Coming home those last few days was absolutely fantastic. In Nathan Phillips Square 10,000 people came out. Back in British Columbia the streets were lined with hundreds of thousands of people. There were 50,000 people at BC Place welcoming me home at the finish line.
It was amazing! After two years, two months and two days, and 40,000 kilometres of wheeling, I pushed through the little banner symbolizing 40,000 kilometres of the journey and its completion.
As I went through the banner, l looked behind me and I saw a sign that read: "Welcome Home Rick." I looked again, and noticed that it also read: "The end is Just the Beginning." I was thinking: "What kind of idiot marketer would put that up? Doesn't he realize that I'm finished? That this is it?" Of course, after I rested and recovered, I realized indeed that person was very wise because he or she knew life is a journey, not a destination. We take our life experiences with us and move them forward. We set new goals, chase new dreams, and we never know where our life is going to lead. All we know is that we are moving forward.
At the end of the tour, Amanda and I began our relationship. We were married in the fall and started our own family. Our three incredible daughters--Emma, Alana, and Rebecca--challenge me everyday to understand the importance of life: to be part of a family, to give love and to receive it.
When you are feeling sometimes that you are limiting yourself, as we sometimes often do, if you are open enough you can be challenged by your daughters like I am.
One particular day, I was feeling sorry for myself as they returned from skiing, telling me about their ski lessons. I was thinking: "Aw, man ...I wish I could be there." Then, my oldest daughter said: "Dad, why don't you just come with us?" I said, "Yeah, okay, lets go." So I went out and started learning to ski. It was fantastic. Oh sure, I crashed sometimes and ate a lot of snow, but I kept trying. In the end, the highlight of the day for me was actually skiing down the slope with my wife and three daughters. It was just spectacular: living life and pushing the envelope.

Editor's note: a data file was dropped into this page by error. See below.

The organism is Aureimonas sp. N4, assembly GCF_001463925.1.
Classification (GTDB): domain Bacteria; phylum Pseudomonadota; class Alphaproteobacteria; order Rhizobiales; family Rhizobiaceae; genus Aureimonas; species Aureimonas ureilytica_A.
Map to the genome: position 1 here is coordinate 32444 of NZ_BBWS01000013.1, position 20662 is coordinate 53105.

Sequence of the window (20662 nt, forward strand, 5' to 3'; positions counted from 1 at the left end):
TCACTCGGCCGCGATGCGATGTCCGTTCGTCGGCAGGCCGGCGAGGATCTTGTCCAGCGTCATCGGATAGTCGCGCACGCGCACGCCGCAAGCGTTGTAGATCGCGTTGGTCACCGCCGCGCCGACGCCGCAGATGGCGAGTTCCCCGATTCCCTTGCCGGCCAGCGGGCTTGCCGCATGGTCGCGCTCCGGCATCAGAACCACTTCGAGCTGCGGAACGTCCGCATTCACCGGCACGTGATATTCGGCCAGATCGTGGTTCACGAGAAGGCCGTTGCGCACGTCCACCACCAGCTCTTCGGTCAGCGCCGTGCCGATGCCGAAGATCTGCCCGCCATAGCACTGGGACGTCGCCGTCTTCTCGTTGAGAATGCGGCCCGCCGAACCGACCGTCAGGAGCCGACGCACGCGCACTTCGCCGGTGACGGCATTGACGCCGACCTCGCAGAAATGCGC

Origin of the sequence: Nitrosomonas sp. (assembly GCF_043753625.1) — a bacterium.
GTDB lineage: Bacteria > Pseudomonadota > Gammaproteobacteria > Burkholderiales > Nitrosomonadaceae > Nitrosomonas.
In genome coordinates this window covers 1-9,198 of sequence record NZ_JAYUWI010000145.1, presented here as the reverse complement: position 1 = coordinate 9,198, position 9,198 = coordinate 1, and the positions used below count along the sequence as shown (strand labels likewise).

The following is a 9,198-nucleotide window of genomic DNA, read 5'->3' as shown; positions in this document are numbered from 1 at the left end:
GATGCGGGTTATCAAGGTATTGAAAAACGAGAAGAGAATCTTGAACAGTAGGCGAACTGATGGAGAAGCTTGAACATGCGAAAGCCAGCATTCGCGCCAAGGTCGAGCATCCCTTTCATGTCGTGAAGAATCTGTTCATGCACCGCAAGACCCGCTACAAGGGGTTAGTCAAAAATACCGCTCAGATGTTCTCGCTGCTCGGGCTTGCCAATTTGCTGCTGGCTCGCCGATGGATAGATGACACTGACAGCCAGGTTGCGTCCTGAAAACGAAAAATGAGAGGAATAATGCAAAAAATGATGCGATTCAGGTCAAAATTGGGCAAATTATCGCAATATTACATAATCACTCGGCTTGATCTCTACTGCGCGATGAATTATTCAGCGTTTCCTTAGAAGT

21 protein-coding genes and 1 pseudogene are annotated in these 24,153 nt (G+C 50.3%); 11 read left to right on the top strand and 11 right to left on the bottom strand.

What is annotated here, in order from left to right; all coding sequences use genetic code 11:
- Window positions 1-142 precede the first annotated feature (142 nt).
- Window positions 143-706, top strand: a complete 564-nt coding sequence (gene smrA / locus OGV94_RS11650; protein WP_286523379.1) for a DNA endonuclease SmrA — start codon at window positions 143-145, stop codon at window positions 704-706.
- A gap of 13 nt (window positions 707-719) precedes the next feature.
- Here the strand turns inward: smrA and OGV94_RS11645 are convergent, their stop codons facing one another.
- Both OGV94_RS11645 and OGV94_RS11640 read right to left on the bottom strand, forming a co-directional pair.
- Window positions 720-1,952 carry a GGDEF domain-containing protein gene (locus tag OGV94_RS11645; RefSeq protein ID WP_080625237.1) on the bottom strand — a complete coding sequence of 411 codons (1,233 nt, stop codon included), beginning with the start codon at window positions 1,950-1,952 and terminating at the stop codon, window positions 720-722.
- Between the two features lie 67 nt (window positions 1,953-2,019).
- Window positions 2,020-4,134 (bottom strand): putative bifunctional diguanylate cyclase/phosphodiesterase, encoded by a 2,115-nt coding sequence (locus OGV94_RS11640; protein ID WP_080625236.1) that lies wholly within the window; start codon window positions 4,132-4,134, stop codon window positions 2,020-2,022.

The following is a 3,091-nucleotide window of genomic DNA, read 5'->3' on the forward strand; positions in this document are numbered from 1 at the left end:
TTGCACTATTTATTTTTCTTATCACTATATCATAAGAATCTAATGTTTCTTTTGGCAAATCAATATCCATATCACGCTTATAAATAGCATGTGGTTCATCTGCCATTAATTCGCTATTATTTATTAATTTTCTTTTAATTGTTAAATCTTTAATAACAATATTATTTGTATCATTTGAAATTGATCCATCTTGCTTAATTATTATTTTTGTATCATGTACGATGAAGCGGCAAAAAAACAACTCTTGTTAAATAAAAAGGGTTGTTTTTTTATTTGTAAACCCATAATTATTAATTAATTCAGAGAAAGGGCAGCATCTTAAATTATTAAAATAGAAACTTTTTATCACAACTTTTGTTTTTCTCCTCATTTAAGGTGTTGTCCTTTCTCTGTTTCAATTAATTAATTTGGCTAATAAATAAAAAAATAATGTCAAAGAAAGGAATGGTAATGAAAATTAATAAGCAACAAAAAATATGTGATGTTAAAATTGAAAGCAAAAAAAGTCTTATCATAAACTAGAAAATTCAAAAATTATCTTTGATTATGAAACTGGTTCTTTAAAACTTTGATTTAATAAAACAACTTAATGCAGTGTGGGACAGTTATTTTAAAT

Making a Difference: The Environment
Getting out there and doing something with the environment and working with youth and mobilizing our efforts through our foundation towards improved quality of life for people with spinal cord injury are also important to me.
Fishing has always been a passion of mine. It had been a part of my life before my accident and became a critical part of my rehabilitation afterward. Just look at these incredible fish, (gestures to screen), the Fraser River white sturgeon. They have been brought to the brink of extinction in spite of outliving the dinosaur and living for 65 million years. I enjoy volunteering my time with a team of dedicated volunteers with the Fraser River Conservation Society catching, tagging, and releasing these fish to learn as much as possible about them to protect them. I hope they will be around for another 65 million years.
Always in Motion
Physical fitness remains a key part of my life. Using technology to continue to expand my range, I use recumbent all-terrain, multi-speed tricycles (gestures at screen) to ride as fast as my daughters can on their bicycles. I wish I had had that tricycle on the tour; I would have done it in one year instead of two! It is truly fantastic to be able to join my daughters in activities we enjoy together.
Making a Difference: Youth
Young people are the next generation of leaders in Canada and I enjoy the opportunity to engage with them and encourage them to believe in themselves and make a difference in this country. This is what makes this country strong and proud--Canadians believing in themselves and making a difference.